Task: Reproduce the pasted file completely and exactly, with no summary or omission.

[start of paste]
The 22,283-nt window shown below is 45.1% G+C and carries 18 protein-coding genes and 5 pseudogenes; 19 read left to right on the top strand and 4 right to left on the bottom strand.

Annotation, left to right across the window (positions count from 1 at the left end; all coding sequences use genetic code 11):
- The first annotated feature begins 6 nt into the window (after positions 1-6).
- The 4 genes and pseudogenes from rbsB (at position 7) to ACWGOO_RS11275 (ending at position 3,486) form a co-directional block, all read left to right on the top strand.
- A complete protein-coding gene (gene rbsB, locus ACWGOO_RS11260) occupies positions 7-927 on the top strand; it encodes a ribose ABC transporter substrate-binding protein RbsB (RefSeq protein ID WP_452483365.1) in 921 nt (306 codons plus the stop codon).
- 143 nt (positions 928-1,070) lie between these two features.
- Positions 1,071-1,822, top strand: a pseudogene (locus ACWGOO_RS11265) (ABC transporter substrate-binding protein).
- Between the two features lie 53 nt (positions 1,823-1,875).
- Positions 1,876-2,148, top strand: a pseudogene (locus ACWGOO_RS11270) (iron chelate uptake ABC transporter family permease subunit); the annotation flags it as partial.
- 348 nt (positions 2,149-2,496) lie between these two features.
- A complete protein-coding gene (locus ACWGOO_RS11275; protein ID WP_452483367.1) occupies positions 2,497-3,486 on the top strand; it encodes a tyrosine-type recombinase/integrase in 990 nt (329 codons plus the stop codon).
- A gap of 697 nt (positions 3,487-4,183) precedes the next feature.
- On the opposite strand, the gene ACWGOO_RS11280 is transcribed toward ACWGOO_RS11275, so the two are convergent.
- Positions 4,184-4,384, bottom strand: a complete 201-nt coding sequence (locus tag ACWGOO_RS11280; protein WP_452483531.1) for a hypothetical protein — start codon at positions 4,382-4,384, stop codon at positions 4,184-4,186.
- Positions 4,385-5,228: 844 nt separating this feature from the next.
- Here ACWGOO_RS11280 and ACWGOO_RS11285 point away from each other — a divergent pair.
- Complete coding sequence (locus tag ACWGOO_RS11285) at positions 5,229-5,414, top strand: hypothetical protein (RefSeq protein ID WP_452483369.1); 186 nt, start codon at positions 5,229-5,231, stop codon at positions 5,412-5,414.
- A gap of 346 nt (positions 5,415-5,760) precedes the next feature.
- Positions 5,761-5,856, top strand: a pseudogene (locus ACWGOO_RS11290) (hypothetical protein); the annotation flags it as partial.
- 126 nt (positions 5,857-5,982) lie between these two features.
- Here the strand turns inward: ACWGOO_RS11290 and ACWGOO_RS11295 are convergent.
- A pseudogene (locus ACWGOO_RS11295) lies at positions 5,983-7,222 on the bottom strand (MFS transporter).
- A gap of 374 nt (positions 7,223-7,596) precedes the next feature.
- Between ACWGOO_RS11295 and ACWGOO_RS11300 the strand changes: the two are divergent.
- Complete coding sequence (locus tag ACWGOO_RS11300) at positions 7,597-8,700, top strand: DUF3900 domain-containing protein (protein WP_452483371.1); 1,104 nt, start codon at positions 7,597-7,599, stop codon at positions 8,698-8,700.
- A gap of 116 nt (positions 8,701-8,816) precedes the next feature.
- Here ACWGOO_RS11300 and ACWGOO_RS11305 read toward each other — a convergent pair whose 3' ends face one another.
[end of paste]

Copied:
The 22,283-nt window shown below is 45.1% G+C and carries 18 protein-coding genes and 5 pseudogenes; 19 read left to right on the top strand and 4 right to left on the bottom strand.

Annotation, left to right across the window (positions count from 1 at the left end; all coding sequences use genetic code 11):
- The first annotated feature begins 6 nt into the window (after positions 1-6).
- The 4 genes and pseudogenes from rbsB (at position 7) to ACWGOO_RS11275 (ending at position 3,486) form a co-directional block, all read left to right on the top strand.
- A complete protein-coding gene (gene rbsB, locus ACWGOO_RS11260) occupies positions 7-927 on the top strand; it encodes a ribose ABC transporter substrate-binding protein RbsB (RefSeq protein ID WP_452483365.1) in 921 nt (306 codons plus the stop codon).
- 143 nt (positions 928-1,070) lie between these two features.
- Positions 1,071-1,822, top strand: a pseudogene (locus ACWGOO_RS11265) (ABC transporter substrate-binding protein).
- Between the two features lie 53 nt (positions 1,823-1,875).
- Positions 1,876-2,148, top strand: a pseudogene (locus ACWGOO_RS11270) (iron chelate uptake ABC transporter family permease subunit); the annotation flags it as partial.
- 348 nt (positions 2,149-2,496) lie between these two features.
- A complete protein-coding gene (locus ACWGOO_RS11275; protein ID WP_452483367.1) occupies positions 2,497-3,486 on the top strand; it encodes a tyrosine-type recombinase/integrase in 990 nt (329 codons plus the stop codon).
- A gap of 697 nt (positions 3,487-4,183) precedes the next feature.
- On the opposite strand, the gene ACWGOO_RS11280 is transcribed toward ACWGOO_RS11275, so the two are convergent.
- Positions 4,184-4,384, bottom strand: a complete 201-nt coding sequence (locus tag ACWGOO_RS11280; protein WP_452483531.1) for a hypothetical protein — start codon at positions 4,382-4,384, stop codon at positions 4,184-4,186.
- Positions 4,385-5,228: 844 nt separating this feature from the next.
- Here ACWGOO_RS11280 and ACWGOO_RS11285 point away from each other — a divergent pair.
- Complete coding sequence (locus tag ACWGOO_RS11285) at positions 5,229-5,414, top strand: hypothetical protein (RefSeq protein ID WP_452483369.1); 186 nt, start codon at positions 5,229-5,231, stop codon at positions 5,412-5,414.
- A gap of 346 nt (positions 5,415-5,760) precedes the next feature.
- Positions 5,761-5,856, top strand: a pseudogene (locus ACWGOO_RS11290) (hypothetical protein); the annotation flags it as partial.
- 126 nt (positions 5,857-5,982) lie between these two features.
- Here the strand turns inward: ACWGOO_RS11290 and ACWGOO_RS11295 are convergent.
- A pseudogene (locus ACWGOO_RS11295) lies at positions 5,983-7,222 on the bottom strand (MFS transporter).
- A gap of 374 nt (positions 7,223-7,596) precedes the next feature.
- Between ACWGOO_RS11295 and ACWGOO_RS11300 the strand changes: the two are divergent.
- Complete coding sequence (locus tag ACWGOO_RS11300) at positions 7,597-8,700, top strand: DUF3900 domain-containing protein (protein WP_452483371.1); 1,104 nt, start codon at positions 7,597-7,599, stop codon at positions 8,698-8,700.
- A gap of 116 nt (positions 8,701-8,816) precedes the next feature.
- Here ACWGOO_RS11300 and ACWGOO_RS11305 read toward each other — a convergent pair whose 3' ends face one another.